BAA, which owns Heathrow and five other British airports, was formed in 1986 when the state-run British Airports Authority was privatized.
It was listed on the London Stock Exchange but delisted after it was bought in 2006 by a consortium headed by Grupo Ferrovial S.A. of Spain. Competition regulators ordered the company to sell Gatwick, Britain's second-busiest airport, in 2009 to break up its virtual monopoly. It must also sell London's Stansted and one of its Scottish airports.
A 2008 Competition Commission report criticized BAA for "a lack of responsiveness to the interests of airlines and passengers that we would not expect to see in a business competing in a well-functioning market."
Heathrow's recent history has been dotted with woes.
Two years ago the gleaming new Terminal 5 — billions of dollars and almost 20 years in the making — opened with chaotic scenes and flight cancelations when a state-of-the-art baggage-handling system broke down within hours of the opening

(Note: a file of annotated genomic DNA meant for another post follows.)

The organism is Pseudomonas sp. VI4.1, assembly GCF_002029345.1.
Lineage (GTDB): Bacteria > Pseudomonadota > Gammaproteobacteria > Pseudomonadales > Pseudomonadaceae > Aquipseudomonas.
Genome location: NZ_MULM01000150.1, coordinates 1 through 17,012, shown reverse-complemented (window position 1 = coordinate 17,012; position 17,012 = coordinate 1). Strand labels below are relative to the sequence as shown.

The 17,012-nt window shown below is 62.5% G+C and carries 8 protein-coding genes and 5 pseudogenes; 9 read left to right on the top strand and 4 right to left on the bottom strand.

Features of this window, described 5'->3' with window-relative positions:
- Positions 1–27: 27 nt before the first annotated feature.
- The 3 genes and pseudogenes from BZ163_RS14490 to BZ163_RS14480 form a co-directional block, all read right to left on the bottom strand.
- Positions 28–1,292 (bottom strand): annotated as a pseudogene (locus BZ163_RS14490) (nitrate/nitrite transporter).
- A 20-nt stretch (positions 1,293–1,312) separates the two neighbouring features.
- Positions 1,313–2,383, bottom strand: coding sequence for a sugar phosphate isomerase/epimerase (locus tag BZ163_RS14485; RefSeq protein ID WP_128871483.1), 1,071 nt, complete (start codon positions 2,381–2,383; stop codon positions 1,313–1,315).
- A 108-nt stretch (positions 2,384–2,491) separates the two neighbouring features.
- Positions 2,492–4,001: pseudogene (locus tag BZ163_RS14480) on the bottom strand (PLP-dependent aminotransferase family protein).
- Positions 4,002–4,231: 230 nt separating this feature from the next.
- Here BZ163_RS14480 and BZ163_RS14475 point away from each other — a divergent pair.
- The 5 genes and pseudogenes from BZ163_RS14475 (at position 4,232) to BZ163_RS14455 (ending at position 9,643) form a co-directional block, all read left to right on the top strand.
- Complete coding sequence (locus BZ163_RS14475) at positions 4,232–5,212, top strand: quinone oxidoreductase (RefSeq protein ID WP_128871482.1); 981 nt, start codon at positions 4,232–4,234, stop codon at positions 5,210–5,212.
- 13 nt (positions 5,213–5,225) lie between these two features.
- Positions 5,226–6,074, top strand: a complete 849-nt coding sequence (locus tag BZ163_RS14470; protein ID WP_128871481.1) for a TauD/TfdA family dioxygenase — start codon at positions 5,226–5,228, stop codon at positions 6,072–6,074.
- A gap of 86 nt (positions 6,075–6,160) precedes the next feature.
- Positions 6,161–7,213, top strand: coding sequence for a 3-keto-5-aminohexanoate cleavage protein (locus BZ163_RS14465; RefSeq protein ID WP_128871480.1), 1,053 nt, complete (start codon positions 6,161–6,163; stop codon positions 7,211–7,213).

Thousands of passengers also have been disrupted by a series of strikes by cabin crew at British Airways, which uses Heathrow as its base.
The airport said runways and stands took a long time to clear after Saturday's snow simply because Heathrow is so busy. Designed to serve about 45 million passengers a year, it now handles around 67 million.
When the snow hit, all the stands were full, meaning planes could not be moved and snow and ice had to be removed around them.
At Heathrow, there's a gap of just 45 seconds between planes — so even a short closure of the runway has a big effect.
BAA argues that the only solution is for it to expand. Schiphol airport in Amsterdam has five runways, Charles de Gaulle in Paris has four and Frankfurt has three. Heathrow has just two — but plans to build a third were rejected by the government after a long campaign by neighbors and environmentalists. There is nowhere for Heathrow to grow.
"The airport as a whole would have to be twice the size" to function as well as Frankfurt, said Howard Wheeldon, senior strategist at BGC Partners. "It would have to have three or four runways."
Other European airports, including those in Frankfurt, Amsterdam and Paris, also experienced closures and cancelations this week, although they recovered more quickly than Heathrow.
All were getting back to normal Wednesday. Frankfurt airport canceled about 70 flights out of a daily total of about 1,300. The French government said 15 percent of the flights from Charles de Gaulle would be canceled.